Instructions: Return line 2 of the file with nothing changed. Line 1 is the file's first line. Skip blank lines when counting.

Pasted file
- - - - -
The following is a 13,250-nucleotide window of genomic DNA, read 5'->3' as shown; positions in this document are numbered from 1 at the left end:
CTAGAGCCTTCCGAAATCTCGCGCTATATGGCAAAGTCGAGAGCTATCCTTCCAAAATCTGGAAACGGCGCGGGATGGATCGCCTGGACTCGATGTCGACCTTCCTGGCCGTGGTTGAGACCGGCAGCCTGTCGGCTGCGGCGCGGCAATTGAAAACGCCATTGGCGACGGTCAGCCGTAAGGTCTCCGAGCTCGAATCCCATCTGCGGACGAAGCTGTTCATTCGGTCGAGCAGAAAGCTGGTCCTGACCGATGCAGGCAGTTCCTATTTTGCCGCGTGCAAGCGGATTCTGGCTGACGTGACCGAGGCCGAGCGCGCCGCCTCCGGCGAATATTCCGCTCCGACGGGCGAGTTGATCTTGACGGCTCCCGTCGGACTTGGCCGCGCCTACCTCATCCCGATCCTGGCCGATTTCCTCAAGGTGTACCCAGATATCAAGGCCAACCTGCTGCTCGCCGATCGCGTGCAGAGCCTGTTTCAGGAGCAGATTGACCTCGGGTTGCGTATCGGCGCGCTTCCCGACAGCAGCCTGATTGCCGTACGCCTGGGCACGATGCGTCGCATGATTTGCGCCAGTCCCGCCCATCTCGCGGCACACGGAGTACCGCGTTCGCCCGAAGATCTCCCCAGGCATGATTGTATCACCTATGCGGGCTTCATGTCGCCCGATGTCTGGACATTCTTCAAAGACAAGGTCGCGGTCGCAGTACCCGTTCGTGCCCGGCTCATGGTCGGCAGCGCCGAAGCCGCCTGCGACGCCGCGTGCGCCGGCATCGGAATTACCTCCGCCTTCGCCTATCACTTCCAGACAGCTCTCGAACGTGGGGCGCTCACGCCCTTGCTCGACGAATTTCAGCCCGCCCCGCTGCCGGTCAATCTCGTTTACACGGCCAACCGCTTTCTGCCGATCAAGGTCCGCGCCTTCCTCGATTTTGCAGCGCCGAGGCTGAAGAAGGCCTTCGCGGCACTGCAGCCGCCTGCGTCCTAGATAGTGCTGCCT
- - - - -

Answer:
CTAGAGCCTTCCGAAATCTCGCGCTATATGGCAAAGTCGAGAGCTATCCTTCCAAAATCTGGAAACGGCGCGGGATGGATCGCCTGGACTCGATGTCGACCTTCCTGGCCGTGGTTGAGACCGGCAGCCTGTCGGCTGCGGCGCGGCAATTGAAAACGCCATTGGCGACGGTCAGCCGTAAGGTCTCCGAGCTCGAATCCCATCTGCGGACGAAGCTGTTCATTCGGTCGAGCAGAAAGCTGGTCCTGACCGATGCAGGCAGTTCCTATTTTGCCGCGTGCAAGCGGATTCTGGCTGACGTGACCGAGGCCGAGCGCGCCGCCTCCGGCGAATATTCCGCTCCGACGGGCGAGTTGATCTTGACGGCTCCCGTCGGACTTGGCCGCGCCTACCTCATCCCGATCCTGGCCGATTTCCTCAAGGTGTACCCAGATATCAAGGCCAACCTGCTGCTCGCCGATCGCGTGCAGAGCCTGTTTCAGGAGCAGATTGACCTCGGGTTGCGTATCGGCGCGCTTCCCGACAGCAGCCTGATTGCCGTACGCCTGGGCACGATGCGTCGCATGATTTGCGCCAGTCCCGCCCATCTCGCGGCACACGGAGTACCGCGTTCGCCCGAAGATCTCCCCAGGCATGATTGTATCACCTATGCGGGCTTCATGTCGCCCGATGTCTGGACATTCTTCAAAGACAAGGTCGCGGTCGCAGTACCCGTTCGTGCCCGGCTCATGGTCGGCAGCGCCGAAGCCGCCTGCGACGCCGCGTGCGCCGGCATCGGAATTACCTCCGCCTTCGCCTATCACTTCCAGACAGCTCTCGAACGTGGGGCGCTCACGCCCTTGCTCGACGAATTTCAGCCCGCCCCGCTGCCGGTCAATCTCGTTTACACGGCCAACCGCTTTCTGCCGATCAAGGTCCGCGCCTTCCTCGATTTTGCAGCGCCGAGGCTGAAGAAGGCCTTCGCGGCACTGCAGCCGCCTGCGTCCTAGATAGTGCTGCCT